The lydian chromatic concept of tonal organization

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the lydian chromatic concept of tonal organization

Lydian Chromatic Concept Of Tonal Organization For Improvisation by George Russell

The good: a total reorganization of our understanding of western harmony. Many things are phrased as to prevent ambiguity. Thorough examples of everything supposed in this book.

The bad: too technical, with terms that are so similar, it is easy to confuse. I mean, there is a principal chord and a primary principal chord, both of which are different things.

Conclusion: worth the read to slowly toil through it. Come out at the end of the reading journey (importantly, application) with a new framework to understand music through.
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Published 20.08.2019

An introduction to the Lydian Chromatic Concept of Tonal Organization part 1

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By using our site, you acknowledge that you have read and understand our Cookie Policy , Privacy Policy , and our Terms of Service. It only takes a minute to sign up. I've recently found out about George Russell's book the Lydian Chromatic Concept of Tonal Organization and I've been curious about exactly what the Lydian Chromatic Concept is and how it can be used to compose music. I eventually plan on getting the book, but I've also tried to learn about it from other sources and they have been really lacking in basic information about it. I'm going to give a very cursory simplification for the answer because asking about Lydian Chromatic theory is just like asking about Set Theory or Serialism. Lydian Chromatic Concept Theory basically asserts that the lydian scale is more closely aligned to the natural, universal properties of sound than the conventional major scale.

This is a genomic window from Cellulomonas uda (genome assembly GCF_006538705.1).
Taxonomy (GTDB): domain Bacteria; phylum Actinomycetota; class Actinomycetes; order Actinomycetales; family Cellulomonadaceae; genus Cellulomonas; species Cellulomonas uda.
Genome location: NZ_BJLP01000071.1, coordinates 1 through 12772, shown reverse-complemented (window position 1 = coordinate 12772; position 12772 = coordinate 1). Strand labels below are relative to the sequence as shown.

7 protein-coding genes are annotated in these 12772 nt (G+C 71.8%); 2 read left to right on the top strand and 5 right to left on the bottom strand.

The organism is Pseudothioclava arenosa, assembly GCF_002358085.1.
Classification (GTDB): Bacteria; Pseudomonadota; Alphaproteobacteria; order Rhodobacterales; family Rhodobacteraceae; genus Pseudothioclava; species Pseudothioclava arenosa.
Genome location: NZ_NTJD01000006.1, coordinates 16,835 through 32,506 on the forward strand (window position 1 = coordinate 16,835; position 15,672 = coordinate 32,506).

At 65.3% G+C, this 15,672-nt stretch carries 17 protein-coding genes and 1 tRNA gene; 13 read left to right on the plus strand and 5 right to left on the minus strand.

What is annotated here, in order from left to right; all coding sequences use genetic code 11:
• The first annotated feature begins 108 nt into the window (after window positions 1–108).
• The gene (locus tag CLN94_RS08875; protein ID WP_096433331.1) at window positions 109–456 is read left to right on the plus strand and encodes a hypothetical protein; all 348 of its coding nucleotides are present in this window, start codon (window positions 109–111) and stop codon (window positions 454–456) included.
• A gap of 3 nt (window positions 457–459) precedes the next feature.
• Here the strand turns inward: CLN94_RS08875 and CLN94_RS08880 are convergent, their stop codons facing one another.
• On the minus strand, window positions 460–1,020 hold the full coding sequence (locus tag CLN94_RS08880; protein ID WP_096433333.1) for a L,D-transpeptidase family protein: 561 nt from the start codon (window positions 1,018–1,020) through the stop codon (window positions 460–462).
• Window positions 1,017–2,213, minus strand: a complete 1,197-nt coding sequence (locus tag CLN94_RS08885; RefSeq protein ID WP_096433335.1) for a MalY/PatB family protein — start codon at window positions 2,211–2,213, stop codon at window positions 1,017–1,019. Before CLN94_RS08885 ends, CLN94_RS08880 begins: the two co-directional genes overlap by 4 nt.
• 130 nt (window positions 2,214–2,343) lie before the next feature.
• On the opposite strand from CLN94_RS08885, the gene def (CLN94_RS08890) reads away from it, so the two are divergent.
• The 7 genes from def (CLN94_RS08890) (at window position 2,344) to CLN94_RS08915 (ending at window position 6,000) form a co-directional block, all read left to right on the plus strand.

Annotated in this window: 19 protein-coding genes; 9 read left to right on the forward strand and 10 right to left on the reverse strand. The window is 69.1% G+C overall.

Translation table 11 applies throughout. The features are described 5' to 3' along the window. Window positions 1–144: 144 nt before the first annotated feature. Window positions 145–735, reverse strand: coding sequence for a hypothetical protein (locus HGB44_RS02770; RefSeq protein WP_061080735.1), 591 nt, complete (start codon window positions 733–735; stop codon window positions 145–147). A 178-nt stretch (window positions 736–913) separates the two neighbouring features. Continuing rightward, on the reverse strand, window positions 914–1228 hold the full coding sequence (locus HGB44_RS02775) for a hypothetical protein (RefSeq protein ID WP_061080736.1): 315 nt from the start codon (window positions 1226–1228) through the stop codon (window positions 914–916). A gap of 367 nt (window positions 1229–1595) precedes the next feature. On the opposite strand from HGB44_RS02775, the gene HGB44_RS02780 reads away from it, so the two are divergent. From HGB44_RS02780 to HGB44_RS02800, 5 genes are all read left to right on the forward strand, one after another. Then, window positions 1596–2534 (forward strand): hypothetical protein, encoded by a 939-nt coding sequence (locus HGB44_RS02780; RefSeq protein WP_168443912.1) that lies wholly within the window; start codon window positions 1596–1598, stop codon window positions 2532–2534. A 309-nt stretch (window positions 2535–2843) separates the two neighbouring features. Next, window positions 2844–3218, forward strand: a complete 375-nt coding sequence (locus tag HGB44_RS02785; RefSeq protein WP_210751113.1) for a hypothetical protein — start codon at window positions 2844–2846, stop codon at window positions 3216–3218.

Russell's work postulates that all music is based on the tonal gravity of the Lydian mode. Russell believed that dominant function was the driving force behind all harmonic motion. Russell focuses on the Lydian mode because it can be built with fifths. For instance, to construct a C Lydian scale one could list the first seven tones on the circle of fifths starting with C, the desired Lydian Tonic. Russell builds a prototype chromatic scale starting on the Lydian Tonic by stacking fifths, skipping the interval between the seventh and eighth tones. Thus the Lydian Chromatic Scale and all its derivatives contain only Pythagorean intervals. Russell posited that tonal gravity emanates from the first seven tones of the Lydian mode.

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George Russell's book, The Lydian Chromatic Concept of Tonal Organization , first published in , was the first theoretical contribution to come from jazz, and was responsible for introducing modal improvisation which resulted in the seminal recording of Miles Davis' "Kind of Blue. Since it's publication, there have been scores of books on the market which have "borrowed" bits of the Concept's information, but there is only one original. Radical as it may be, the theory is more than one person's eccentricity, having considerable precedent in the work of Ravel, Scriabin, Debussy and in some of the learned works of Bach. The word "Lydian" is here derived from one of the classical Greek scale modes. Russell's root scale follows the natural overtone series and runs from C to C with F sharp, rather than the customary F natural of the major scale.

What is the aim of the Lydian Chromatic Concept? What is the primary difference between the Lydian Chromatic Concept and all other theories of music? What is Tonal Gravity? Why is the Lydian Scale of paramount importance in this Concept? What is the fundamental difference between the Lydian and Major Scale? What is a Lydian Chromatic Scale?



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  2. Roy V. says:

    The Lydian chromatic concept of tonal organization

  3. Melissa M. says:

    The Lydian Chromatic Concept of Tonal Organization is a jazz music theory book written by George Russell. The book is the founding text of the Lydian.

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